A Quick Snapshot of the Pemba Flying Fox

A Quick Snapshot of the Pemba Flying Fox

Background of the Pemba Flying Fox

Pemba flying foxes are one of the world’s largest fruit bats.

Bats make up more than a quarter of the planet’s animal population. The Pemba flying fox is a rare bat species that lives on the tropical island of Pemba off the coast of East Africa.

The Pemba flying fox is well-known for its big size, adorable face, and return story, among other characteristics.

One of the world’s largest bats, the Pemba Flying Fox, has a wingspan of 5 feet 3 inches and is classified as a megabat. Their orange-tinged tawny fur, black ears, and fox-like appearance are what gave them their moniker.

The ecological hotspot of the East African Coastal Forests bioregion is home to the Pemba flying fox (AT07).

It’s only on Pemba Island that you’ll find the Pemba flying fox, where they live in large groups among the forest and mangrove trees. Pemba flying fox colonies sleep throughout the day and emerge at dusk to eat fruit, particularly figs and mangoes, among their favorites.

Importance and Uniqueness of the Pemba Flying Fox

The Pemba flying fox is an important pollinator in its tropical habitat. In addition to nectar from flowers and fruit, they feed on seeds and other pollen that stick to their fur, helping to disseminate plant life around the island.

A flock of Pemba flying foxes during breeding season in Zanzibar
A flock of Pemba flying foxes during breeding season in Zanzibar

The Pemba flying fox has exceptional vision compared to most bat species. Its Binocular vision is made possible by their large, forward-set eyes. Their chirps are thought to be used for social communication rather than echolocation, as they are exceptionally friendly creatures.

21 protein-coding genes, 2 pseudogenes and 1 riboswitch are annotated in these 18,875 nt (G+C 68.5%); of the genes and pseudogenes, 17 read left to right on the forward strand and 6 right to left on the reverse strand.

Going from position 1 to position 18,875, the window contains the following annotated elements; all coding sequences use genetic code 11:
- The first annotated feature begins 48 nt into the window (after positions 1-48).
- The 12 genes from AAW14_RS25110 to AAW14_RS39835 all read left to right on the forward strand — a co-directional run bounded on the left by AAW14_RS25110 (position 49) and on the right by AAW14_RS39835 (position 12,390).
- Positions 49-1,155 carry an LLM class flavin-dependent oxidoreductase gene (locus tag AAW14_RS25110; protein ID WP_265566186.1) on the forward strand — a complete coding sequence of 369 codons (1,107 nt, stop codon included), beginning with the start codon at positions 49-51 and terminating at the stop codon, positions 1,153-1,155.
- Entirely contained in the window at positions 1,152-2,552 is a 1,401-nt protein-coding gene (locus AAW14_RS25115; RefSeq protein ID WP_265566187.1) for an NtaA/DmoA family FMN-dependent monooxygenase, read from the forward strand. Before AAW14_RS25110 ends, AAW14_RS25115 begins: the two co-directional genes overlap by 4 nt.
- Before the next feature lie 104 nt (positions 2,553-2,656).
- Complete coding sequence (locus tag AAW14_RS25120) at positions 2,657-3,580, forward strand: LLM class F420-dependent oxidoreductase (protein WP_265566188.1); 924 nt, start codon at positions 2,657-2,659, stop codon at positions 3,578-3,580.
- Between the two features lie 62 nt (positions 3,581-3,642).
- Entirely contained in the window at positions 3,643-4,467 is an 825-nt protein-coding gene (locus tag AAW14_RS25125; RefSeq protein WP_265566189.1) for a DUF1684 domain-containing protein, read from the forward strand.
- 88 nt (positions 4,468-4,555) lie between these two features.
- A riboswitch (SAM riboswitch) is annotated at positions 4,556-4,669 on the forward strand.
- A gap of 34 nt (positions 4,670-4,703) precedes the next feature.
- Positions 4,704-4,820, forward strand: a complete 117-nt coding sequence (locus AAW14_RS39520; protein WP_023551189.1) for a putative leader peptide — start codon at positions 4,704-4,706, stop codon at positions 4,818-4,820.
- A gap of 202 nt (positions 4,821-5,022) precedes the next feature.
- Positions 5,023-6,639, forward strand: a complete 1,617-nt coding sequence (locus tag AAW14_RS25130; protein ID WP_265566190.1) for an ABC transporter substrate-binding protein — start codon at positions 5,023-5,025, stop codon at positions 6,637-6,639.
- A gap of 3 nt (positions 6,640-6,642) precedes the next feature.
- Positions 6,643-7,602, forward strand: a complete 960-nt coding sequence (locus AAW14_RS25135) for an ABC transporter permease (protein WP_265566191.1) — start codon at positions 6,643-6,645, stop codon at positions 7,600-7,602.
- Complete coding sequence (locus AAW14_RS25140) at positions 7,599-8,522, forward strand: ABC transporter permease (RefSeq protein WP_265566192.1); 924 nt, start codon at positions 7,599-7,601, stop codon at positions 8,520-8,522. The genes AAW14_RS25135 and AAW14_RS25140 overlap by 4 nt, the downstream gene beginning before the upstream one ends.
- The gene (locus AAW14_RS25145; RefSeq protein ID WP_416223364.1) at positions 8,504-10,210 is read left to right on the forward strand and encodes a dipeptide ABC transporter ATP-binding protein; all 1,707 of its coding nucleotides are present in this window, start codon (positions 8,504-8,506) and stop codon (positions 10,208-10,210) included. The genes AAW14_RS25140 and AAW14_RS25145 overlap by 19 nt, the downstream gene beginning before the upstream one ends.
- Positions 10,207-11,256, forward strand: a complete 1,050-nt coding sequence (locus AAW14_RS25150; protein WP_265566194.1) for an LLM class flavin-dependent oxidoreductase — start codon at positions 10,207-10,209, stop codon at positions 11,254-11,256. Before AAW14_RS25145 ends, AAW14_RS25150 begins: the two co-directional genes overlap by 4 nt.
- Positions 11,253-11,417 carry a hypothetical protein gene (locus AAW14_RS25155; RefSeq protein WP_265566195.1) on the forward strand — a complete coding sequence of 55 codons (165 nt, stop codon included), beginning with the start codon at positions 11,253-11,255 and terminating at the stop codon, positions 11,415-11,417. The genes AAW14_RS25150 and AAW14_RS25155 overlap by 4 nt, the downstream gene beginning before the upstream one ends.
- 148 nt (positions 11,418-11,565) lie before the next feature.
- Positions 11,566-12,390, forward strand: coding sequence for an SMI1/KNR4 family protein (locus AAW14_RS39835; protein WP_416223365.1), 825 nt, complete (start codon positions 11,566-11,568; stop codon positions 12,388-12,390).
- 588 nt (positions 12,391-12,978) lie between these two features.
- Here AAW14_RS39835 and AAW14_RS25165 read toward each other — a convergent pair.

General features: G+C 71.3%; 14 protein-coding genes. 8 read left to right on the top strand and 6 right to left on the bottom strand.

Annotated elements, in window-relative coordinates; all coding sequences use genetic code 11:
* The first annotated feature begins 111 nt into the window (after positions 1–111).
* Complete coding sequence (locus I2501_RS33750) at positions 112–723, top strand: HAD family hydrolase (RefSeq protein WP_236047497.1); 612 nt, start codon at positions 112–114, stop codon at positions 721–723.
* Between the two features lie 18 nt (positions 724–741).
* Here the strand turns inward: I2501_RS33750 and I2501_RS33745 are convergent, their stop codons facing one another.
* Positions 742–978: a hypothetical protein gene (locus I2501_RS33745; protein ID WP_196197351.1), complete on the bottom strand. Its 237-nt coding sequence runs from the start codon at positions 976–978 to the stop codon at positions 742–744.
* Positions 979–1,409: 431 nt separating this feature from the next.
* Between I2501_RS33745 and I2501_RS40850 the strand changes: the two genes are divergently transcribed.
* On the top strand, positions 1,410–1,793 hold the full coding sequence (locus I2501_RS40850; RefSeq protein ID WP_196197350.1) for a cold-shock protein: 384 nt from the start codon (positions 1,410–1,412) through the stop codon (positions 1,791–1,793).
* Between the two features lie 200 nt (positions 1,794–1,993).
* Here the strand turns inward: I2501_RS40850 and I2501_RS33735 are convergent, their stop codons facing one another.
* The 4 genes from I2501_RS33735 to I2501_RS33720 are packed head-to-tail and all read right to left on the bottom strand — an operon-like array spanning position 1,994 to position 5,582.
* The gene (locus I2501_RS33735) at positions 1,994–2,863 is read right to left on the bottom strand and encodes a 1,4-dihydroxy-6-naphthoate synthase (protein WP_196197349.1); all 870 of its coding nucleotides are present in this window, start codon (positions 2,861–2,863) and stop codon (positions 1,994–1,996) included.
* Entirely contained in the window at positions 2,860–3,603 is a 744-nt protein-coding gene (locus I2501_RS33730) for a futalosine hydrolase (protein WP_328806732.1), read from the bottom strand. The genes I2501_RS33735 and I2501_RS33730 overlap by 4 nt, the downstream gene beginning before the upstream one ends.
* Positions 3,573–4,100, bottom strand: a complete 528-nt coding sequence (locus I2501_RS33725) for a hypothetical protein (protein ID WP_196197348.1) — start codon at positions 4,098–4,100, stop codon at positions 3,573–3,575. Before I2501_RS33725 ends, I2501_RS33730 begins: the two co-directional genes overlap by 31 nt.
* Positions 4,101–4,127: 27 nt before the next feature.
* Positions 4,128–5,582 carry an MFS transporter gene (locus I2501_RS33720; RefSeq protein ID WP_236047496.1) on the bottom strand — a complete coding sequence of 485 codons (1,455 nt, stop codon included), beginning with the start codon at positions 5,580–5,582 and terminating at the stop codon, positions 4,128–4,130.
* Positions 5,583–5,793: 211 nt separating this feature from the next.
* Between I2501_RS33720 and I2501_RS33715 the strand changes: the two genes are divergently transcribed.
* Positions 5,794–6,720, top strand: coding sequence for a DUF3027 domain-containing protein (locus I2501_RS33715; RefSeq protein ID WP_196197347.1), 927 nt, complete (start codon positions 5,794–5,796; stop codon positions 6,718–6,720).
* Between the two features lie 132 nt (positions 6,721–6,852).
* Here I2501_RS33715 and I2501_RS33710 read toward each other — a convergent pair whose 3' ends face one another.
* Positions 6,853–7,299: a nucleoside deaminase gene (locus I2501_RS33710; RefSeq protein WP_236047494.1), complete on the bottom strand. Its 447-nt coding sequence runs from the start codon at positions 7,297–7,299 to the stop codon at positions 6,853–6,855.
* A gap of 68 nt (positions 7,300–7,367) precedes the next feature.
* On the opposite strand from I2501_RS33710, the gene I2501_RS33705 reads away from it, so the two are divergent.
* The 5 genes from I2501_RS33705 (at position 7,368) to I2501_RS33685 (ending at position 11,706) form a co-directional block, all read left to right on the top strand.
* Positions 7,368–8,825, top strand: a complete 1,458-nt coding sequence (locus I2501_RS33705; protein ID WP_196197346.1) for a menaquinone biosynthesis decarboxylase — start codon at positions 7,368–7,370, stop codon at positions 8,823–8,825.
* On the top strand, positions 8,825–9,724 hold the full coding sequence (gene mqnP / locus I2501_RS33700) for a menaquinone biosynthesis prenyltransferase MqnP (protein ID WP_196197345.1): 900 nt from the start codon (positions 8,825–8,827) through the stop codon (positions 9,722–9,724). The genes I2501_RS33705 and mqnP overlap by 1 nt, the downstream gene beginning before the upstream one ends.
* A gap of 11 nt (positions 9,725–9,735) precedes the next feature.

In addition, Pemba flying foxes rely heavily on their ability to detect scent. They use their large sensory bulbs to find food, locate their young, and mate to analyze scents. The young are born from June to August and are fully self-sufficient by the end of the following summer.

Due to the widespread use of shotguns, only a few of these species of the Pemba flying fox were left in the wild in 1989. When hunting Pemba flying foxes was more viable; they were considered a delicacy in the region.

Conservation of the Pemba Flying Fox

Conservation efforts have resulted in a significant increase in the Pemba flying fox species’ population, which accounted for 22,000 bats in 2008 and was backed by virtually all island people.

This miraculous return happened because of the collaboration between Tanzania’s Department of Forestry and Fauna & Flora International (FFI), which set up protected areas and raised awareness.

“This Pemba flying fox bat was on the verge of extinction less than two decades ago. Because of the dedication of local citizens, FFI’s conservation efforts have been successful in rescuing this species from extinction.” As stated by F & F International’s Joy Juma, East African Program Assistant.

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